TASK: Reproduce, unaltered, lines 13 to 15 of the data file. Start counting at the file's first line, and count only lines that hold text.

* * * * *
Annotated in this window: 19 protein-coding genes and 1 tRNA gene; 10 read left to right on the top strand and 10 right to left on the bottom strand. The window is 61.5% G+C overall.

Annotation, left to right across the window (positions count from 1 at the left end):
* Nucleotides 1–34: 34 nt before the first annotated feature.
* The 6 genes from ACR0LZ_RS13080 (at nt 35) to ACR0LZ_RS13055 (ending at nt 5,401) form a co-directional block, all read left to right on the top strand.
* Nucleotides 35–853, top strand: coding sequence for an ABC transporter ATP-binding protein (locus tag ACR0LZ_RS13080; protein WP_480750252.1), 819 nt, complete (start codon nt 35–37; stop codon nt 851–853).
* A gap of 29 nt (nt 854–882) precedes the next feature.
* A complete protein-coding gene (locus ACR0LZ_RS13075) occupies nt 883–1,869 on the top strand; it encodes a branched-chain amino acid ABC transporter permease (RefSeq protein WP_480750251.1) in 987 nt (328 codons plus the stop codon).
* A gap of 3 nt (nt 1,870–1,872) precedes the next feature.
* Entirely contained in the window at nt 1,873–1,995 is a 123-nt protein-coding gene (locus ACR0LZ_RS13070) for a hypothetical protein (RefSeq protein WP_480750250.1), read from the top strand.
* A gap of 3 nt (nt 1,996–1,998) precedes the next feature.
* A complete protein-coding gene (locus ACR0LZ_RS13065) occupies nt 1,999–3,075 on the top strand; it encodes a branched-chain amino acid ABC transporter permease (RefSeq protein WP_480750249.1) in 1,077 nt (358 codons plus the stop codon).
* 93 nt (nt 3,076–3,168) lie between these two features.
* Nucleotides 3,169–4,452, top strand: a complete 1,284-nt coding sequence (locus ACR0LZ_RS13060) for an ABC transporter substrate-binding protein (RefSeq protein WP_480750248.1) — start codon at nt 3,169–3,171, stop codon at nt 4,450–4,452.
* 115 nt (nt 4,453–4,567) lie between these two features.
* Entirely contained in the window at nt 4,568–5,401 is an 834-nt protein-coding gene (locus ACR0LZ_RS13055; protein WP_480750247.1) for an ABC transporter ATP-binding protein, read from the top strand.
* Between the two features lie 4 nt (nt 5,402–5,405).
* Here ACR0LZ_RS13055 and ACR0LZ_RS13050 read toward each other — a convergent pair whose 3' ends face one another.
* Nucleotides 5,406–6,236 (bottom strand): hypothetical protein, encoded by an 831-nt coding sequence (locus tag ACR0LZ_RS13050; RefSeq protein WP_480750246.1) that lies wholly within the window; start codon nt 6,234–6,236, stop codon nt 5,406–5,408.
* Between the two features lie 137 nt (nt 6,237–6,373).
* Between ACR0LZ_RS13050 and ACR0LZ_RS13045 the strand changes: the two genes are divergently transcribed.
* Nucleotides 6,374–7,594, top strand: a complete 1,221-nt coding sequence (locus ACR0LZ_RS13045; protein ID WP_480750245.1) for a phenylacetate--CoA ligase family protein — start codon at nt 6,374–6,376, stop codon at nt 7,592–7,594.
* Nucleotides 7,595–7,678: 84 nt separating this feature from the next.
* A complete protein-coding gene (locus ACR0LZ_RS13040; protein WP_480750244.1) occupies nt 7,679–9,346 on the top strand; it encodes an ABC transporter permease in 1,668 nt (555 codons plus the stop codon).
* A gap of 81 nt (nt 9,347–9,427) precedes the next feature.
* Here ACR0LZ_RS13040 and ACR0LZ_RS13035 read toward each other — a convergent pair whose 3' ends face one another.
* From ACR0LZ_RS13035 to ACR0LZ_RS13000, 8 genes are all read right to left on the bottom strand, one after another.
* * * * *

* Nucleotides 3,169–4,452, top strand: a complete 1,284-nt coding sequence (locus ACR0LZ_RS13060) for an ABC transporter substrate-binding protein (RefSeq protein WP_480750248.1) — start codon at nt 3,169–3,171, stop codon at nt 4,450–4,452.
* 115 nt (nt 4,453–4,567) lie between these two features.
* Entirely contained in the window at nt 4,568–5,401 is an 834-nt protein-coding gene (locus ACR0LZ_RS13055; protein WP_480750247.1) for an ABC transporter ATP-binding protein, read from the top strand.